MOUNT VERNON, WA--In the mild coastal climate of western Washington, agricultural growers are learning more about the advantages of growing popular fresh-market vegetables in high tunnel production systems. High tunnels can offer many benefits for delicate vegetable crops, including protection from environmental stresses such as hail, frost, excessive rainfall, and high wind. Despite these obvious benefits, the use of high tunnels for growing both lettuce and tomato is currently limited in the region--estimated to be only 50 acres for tomato and less than 20 acres for lettuce. According to Washington State University researchers Suzette Galinato and Carol Miles, the adoption rate for using high tunnels is low in the region due to a lack of in-depth knowledge about specific high tunnel production practices for tomato and lettuce, the high tunnel structures best suited to each crop, potential returns, and the capital investment needed to initiate and maintain high tunnel production.
Results of the scenarios showed that, for lettuce, the labor cost per square foot of growing area was found to be six times greater in a high tunnel than in the open field. For tomato, labor costs were ten times greater in a high tunnel than in the open field. Total labor cost comprised more than 50% of the total production costs of lettuce and tomato in both the high tunnel and open-field systems. Given the base crop yield and average price, economic analysis showed that growing lettuce in the open field is 43% more profitable than in the high tunnel, while in contrast, high tunnel-grown tomato was three times more profitable than open-field tomato production.
Galinato and Miles' new study published in HortTechnology contains specific information about effective regional production practices for tomato and lettuce, variable and fixed costs of production, and potential returns based on defined assumptions about high tunnel or open-field production of each crop.The researchers convened focus groups of three to four growers in western Washington between April and November 2011. The groups were then tasked with developing crop enterprise budgets. Each focus group addressed one crop (lettuce or tomato) and one production system (open field or high tunnel). "We selected the focus group participants based on their experience in growing lettuce or tomato in open field or high tunnel, and their management practices," Galinato said. To develop each crop enterprise budget scenario, the groups designed a hypothetical farm situation; the types of inputs were itemized based on the production system.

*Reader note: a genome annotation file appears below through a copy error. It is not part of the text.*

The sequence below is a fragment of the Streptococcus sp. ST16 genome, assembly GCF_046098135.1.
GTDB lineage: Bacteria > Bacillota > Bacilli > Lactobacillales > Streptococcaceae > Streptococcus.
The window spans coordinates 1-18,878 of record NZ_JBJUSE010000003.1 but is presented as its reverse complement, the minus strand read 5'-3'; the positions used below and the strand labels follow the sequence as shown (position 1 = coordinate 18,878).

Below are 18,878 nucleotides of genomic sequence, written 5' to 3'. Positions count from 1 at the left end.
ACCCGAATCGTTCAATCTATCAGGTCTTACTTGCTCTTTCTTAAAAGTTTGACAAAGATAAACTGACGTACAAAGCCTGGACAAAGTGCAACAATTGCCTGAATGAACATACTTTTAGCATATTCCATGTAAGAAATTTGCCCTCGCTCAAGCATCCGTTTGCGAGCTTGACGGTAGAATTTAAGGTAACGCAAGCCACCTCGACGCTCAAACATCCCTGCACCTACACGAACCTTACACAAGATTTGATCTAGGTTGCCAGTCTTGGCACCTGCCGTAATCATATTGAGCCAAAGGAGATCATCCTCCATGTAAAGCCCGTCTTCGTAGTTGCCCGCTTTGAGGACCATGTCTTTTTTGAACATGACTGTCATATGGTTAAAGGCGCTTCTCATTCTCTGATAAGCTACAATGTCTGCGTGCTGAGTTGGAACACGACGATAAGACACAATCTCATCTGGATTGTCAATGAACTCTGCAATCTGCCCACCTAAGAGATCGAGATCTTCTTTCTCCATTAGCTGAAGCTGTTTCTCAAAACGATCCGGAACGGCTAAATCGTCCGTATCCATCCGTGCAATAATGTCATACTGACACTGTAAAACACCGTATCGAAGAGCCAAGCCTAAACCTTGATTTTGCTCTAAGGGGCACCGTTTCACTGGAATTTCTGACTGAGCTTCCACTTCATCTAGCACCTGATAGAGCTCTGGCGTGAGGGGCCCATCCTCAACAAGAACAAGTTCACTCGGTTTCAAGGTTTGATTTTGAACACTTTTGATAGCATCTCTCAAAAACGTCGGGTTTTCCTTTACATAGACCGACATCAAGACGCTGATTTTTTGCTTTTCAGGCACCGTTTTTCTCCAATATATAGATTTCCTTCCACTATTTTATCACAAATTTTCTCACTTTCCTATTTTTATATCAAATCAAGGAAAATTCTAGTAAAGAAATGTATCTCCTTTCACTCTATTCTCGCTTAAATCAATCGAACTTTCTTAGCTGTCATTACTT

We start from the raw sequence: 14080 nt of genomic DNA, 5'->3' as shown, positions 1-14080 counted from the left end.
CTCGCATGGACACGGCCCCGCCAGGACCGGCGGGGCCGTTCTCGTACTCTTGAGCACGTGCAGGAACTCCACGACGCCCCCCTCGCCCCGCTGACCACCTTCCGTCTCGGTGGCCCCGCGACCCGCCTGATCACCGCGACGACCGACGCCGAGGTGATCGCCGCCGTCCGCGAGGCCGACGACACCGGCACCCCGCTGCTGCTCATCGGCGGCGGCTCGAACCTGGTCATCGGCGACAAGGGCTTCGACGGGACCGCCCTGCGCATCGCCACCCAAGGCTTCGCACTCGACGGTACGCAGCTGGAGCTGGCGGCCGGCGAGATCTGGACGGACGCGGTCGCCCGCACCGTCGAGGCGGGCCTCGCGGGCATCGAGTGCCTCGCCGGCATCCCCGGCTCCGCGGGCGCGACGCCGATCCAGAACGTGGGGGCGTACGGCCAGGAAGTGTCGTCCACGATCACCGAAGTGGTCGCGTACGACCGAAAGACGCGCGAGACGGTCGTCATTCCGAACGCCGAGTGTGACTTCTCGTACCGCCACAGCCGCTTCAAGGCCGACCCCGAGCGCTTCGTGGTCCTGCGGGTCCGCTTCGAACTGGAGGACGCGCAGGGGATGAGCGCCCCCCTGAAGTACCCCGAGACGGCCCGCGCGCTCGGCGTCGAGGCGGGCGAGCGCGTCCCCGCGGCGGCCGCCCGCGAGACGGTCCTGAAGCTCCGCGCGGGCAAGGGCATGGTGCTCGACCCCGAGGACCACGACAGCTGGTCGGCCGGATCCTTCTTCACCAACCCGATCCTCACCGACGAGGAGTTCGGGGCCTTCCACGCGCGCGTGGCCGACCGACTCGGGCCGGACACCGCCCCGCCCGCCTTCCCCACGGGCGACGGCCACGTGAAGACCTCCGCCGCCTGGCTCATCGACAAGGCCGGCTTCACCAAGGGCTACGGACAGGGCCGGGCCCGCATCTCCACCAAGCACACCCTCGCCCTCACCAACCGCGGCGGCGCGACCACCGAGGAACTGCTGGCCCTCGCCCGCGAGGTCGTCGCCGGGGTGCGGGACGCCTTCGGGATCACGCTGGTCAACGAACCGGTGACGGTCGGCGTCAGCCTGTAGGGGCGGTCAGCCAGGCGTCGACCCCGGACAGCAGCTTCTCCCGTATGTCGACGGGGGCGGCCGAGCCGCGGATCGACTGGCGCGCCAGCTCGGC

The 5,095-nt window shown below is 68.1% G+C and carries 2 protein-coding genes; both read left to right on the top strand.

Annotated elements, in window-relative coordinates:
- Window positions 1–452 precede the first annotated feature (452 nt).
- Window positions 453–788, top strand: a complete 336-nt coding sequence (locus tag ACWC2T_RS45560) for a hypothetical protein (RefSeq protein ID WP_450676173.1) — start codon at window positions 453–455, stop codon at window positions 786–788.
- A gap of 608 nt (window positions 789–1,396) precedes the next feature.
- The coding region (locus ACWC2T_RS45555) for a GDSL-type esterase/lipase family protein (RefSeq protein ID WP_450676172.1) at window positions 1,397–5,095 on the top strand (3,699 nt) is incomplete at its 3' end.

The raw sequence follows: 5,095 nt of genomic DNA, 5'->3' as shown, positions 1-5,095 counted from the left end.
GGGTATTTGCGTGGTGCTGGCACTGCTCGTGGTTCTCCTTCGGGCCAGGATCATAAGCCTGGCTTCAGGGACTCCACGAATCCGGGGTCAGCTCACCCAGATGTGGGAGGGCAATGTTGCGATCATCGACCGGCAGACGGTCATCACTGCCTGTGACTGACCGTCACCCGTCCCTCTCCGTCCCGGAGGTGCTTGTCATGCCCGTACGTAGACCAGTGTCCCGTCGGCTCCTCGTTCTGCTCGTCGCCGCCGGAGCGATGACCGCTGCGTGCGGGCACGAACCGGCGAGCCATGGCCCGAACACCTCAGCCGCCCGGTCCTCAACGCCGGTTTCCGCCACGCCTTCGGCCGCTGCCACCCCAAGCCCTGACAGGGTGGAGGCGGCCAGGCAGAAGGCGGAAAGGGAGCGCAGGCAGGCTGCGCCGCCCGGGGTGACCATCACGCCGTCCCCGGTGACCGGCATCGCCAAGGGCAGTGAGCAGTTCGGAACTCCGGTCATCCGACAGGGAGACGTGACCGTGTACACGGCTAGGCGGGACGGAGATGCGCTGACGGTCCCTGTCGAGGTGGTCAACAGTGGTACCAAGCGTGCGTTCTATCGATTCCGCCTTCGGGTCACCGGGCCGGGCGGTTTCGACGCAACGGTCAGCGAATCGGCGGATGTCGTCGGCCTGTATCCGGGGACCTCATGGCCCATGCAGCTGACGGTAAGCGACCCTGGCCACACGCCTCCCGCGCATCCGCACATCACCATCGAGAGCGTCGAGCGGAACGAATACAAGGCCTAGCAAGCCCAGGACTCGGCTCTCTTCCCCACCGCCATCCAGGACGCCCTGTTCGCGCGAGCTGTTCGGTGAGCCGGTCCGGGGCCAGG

"The expected marketable yields of tomato and lettuce are higher when grown in a high tunnel as compared with the open field," the authors said. "However, the higher crop yield achieved in a high tunnel was not sufficient to offset the increased costs of production for lettuce."
The researchers noted that expected crop yield should not be the primary driving force in choosing a high tunnel productions system over the open-field system. "Instead," they suggested, "crop yield in addition to market price of the crop as well as production costs must all be taken into account when examining the profitability for any crop and production system."
The complete study and abstract are available on the ASHS HortTechnology electronic journal web site: http://horttech.
Founded in 1903, the American Society for Horticultural Science (ASHS) is the largest organization dedicated to advancing all facets of horticultural research, education, and application. More information at ashs.org.